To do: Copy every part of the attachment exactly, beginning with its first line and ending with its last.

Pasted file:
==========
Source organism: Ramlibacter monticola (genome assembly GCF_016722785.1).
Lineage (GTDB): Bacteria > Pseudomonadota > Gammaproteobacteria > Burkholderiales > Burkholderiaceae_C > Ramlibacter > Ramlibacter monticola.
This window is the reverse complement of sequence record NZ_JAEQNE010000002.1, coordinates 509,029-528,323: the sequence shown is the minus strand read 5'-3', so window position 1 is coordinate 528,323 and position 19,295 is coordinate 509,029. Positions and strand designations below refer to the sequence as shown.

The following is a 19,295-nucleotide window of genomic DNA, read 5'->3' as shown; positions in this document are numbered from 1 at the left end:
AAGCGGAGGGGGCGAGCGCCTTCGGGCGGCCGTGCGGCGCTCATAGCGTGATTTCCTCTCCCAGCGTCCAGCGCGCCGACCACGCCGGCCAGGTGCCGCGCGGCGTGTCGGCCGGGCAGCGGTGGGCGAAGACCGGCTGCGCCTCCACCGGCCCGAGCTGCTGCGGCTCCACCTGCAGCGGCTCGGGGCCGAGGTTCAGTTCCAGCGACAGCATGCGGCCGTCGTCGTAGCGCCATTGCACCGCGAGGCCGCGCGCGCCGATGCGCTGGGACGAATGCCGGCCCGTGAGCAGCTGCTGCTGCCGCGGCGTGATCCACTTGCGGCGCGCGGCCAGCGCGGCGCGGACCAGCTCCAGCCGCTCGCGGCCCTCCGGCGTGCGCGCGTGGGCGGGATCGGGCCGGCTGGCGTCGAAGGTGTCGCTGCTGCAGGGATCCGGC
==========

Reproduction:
Source organism: Ramlibacter monticola (genome assembly GCF_016722785.1).
Lineage (GTDB): Bacteria > Pseudomonadota > Gammaproteobacteria > Burkholderiales > Burkholderiaceae_C > Ramlibacter > Ramlibacter monticola.
This window is the reverse complement of sequence record NZ_JAEQNE010000002.1, coordinates 509,029-528,323: the sequence shown is the minus strand read 5'-3', so window position 1 is coordinate 528,323 and position 19,295 is coordinate 509,029. Positions and strand designations below refer to the sequence as shown.

The following is a 19,295-nucleotide window of genomic DNA, read 5'->3' as shown; positions in this document are numbered from 1 at the left end:
AAGCGGAGGGGGCGAGCGCCTTCGGGCGGCCGTGCGGCGCTCATAGCGTGATTTCCTCTCCCAGCGTCCAGCGCGCCGACCACGCCGGCCAGGTGCCGCGCGGCGTGTCGGCCGGGCAGCGGTGGGCGAAGACCGGCTGCGCCTCCACCGGCCCGAGCTGCTGCGGCTCCACCTGCAGCGGCTCGGGGCCGAGGTTCAGTTCCAGCGACAGCATGCGGCCGTCGTCGTAGCGCCATTGCACCGCGAGGCCGCGCGCGCCGATGCGCTGGGACGAATGCCGGCCCGTGAGCAGCTGCTGCTGCCGCGGCGTGATCCACTTGCGGCGCGCGGCCAGCGCGGCGCGGACCAGCTCCAGCCGCTCGCGGCCCTCCGGCGTGCGCGCGTGGGCGGGATCGGGCCGGCTGGCGTCGAAGGTGTCGCTGCTGCAGGGATCCGGC